Harvard University's decision not to require standardized test scores for admission for at least the next four years is rightly seen as a harbinger of broader institutional change in higher education. Supporters of that change argue it will make admissions fairer to students who perform poorly on such tests but excel in other ways. Critics contend it will only give admissions offices more latitude to build the kind of student body that maximizes the school's future donations — or that its real aim is to keep a lid on the number of Asian-American enrollees.
But supporters and critics alike should ask themselves a more fundamental question: Why is Harvard selective at all?
The simple answer is that Harvard has only so many slots to offer, and so it must choose. But why should it choose them selectively? Public charter schools also have a limited number of slots, and they are often required to allocate them by a lottery. Why couldn't Harvard do the same? Even allowing for some academic criteria for admissions to prove that students are capable of doing Harvard-level work, you'd have a very large lottery pool. If a Harvard education is so valuable, wouldn't the fairest thing be to choose from that group at random?
More pointedly, if a Harvard degree is so valuable, why not expand the number of slots? It's not like there's a shortage of unemployed academics, or like Harvard would have trouble attracting them if it wanted to expand. And if Harvard didn't want to buy up more of Cambridge, it could open additional campuses in less pricey but still major real estate markets, like Detroit, Memphis, or Albuquerque. The equity case for doing something like that is far more obvious than the case for eliminating the SAT as an admissions criterion.
Furthermore, one thing the pandemic made clear is that our universities believe they can offer significant value even without inviting students to campus. Students themselves would mostly prefer the full college experience, and many students don't perform well with online classes. But if given the choice between attending Harvard remotely and attending Suffolk University in person, I imagine there are a great many students — and even more parents — who would opt for Harvard. If Harvard cares about equity, why not let them?
The true answer is that doing so would defeat the entire purpose of the institution. Harvard is selective because selectivity is its purpose.
Students who get into Harvard are blessed with an imprimatur, from one of the choosiest institutions on Earth, that they are among "the best." That's the most valuable thing about a Harvard degree. And the most important opportunity Harvard offers its students is not a distinctively better education, but the opportunity to form relationships with other members of that chosen elite. That will help them get ahead after graduation and also develop a shared understanding of the world that will smooth their interactions as they rise to positions of power and influence. Get rid of that central selectivity, as I have advocated doing in the past, and you've effectively abolished Harvard.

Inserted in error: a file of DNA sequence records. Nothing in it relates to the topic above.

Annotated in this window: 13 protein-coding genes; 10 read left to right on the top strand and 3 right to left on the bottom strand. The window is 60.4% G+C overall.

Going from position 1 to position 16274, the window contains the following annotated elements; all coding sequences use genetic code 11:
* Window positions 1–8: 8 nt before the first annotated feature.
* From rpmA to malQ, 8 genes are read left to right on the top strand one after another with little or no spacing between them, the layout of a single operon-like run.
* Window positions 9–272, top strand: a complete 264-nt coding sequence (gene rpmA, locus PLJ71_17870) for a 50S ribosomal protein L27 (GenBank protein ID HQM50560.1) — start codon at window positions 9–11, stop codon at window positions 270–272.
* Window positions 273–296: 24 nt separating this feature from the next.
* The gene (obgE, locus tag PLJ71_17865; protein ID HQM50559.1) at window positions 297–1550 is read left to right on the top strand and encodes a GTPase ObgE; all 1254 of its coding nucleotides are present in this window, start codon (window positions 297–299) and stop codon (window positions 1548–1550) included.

"Meritocracy" means rule by the best; etymologically, it means the same thing as "aristocracy." The distinctive addition of the meritocrats to the idea of aristocratic rule is the notion that "the best" should be determined not by breeding but by some combination of natural talent and character as demonstrated through achievement. Thomas Jefferson's "natural aristocracy" would be better than Europe's hereditary version because it would actually be better, and we'd be able to tell because they delivered better results than the old titled mediocrities.
That's a debatable philosophy for elite selection; conservative philosopher Edmund Burke didn't agree with it, and neither do modern day Burkeans. But right or wrong, it is an elitist philosophy, in that it's an approach to choosing the elite.
For those who share a commitment to some form of elitism, the nature and meaning of Harvard admission standards are important. Is Harvard's move away from testing a reversion to pre-meritocratic selection norms, where background, wealth, and cultural representation mattered more? If so, does that say something about the constitution of our future elite? Or does it presage a decline in Harvard's own prestige? Should we anticipate the rise of "Harvard of the poor" institutions to compete, as City College did when Harvard's admissions were more socially restrictive? If you think Harvard itself, and its relationship to the formation of the American elite, matters deeply, then these questions matter deeply as well.
But for anyone interested in making America less elitist — in spreading wealth and power more widely as well as making mobility more fluid — how Harvard selects its students should be vastly less important than how much power accrues to the kinds of institutions, from Goldman Sachs to the Supreme Court, that disproportionately hire from Harvard and universities like it. That's where the real battles for equality are being fought, not within ivy-covered walls.
Take it from a Yale grad: Harvard's selection process is not about opportunity, and it is not about equity, no matter how that process is conducted. It's about choosing the tiny few who will have a fast track to power.